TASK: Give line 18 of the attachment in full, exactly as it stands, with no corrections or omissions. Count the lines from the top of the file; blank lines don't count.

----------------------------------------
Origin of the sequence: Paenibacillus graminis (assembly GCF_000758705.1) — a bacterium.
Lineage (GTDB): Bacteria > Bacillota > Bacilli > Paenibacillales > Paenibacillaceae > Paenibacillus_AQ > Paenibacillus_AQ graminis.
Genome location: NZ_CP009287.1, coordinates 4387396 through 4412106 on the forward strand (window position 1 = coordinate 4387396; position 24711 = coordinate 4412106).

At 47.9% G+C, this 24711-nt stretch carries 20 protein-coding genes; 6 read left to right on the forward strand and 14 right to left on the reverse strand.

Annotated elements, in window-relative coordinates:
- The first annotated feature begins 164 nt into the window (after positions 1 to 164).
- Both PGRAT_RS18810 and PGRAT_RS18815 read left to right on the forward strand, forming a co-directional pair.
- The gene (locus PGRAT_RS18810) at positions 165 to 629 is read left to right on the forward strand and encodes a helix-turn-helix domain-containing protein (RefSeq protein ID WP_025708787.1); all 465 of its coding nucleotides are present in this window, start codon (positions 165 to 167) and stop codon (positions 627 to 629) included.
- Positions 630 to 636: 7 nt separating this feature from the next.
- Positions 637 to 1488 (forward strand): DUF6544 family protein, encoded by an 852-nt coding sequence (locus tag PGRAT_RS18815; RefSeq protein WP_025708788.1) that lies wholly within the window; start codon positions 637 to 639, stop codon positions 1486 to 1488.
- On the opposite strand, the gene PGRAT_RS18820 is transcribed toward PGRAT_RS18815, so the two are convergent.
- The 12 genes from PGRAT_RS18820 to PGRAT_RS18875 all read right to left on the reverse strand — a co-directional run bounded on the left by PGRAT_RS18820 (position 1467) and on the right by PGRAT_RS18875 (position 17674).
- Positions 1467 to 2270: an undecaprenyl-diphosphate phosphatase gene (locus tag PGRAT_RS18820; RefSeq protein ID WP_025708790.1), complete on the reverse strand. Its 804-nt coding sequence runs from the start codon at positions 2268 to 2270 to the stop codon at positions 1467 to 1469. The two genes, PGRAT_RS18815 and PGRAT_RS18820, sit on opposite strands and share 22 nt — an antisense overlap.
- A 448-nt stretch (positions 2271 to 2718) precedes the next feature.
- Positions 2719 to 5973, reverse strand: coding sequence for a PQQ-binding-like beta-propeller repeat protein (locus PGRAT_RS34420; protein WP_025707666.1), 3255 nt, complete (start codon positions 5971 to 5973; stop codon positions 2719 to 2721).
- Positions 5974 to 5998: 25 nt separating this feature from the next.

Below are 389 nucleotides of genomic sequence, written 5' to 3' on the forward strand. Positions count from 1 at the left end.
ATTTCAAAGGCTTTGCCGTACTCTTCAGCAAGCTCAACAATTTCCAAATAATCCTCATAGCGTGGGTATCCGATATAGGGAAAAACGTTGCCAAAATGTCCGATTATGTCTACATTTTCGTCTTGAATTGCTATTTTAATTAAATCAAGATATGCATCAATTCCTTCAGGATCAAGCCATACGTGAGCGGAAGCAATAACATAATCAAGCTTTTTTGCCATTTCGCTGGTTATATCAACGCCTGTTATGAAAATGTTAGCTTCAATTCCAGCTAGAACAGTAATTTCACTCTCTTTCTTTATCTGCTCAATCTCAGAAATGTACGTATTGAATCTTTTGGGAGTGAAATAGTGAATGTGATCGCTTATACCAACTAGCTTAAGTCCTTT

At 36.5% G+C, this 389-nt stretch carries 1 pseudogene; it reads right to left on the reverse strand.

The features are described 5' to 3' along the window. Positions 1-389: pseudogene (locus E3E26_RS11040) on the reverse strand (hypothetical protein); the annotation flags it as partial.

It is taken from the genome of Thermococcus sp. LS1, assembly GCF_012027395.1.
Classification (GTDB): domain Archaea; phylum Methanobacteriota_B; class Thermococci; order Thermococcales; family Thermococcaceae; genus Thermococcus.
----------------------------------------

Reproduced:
ATTTCAAAGGCTTTGCCGTACTCTTCAGCAAGCTCAACAATTTCCAAATAATCCTCATAGCGTGGGTATCCGATATAGGGAAAAACGTTGCCAAAATGTCCGATTATGTCTACATTTTCGTCTTGAATTGCTATTTTAATTAAATCAAGATATGCATCAATTCCTTCAGGATCAAGCCATACGTGAGCGGAAGCAATAACATAATCAAGCTTTTTTGCCATTTCGCTGGTTATATCAACGCCTGTTATGAAAATGTTAGCTTCAATTCCAGCTAGAACAGTAATTTCACTCTCTTTCTTTATCTGCTCAATCTCAGAAATGTACGTATTGAATCTTTTGGGAGTGAAATAGTGAATGTGATCGCTTATACCAACTAGCTTAAGTCCTTT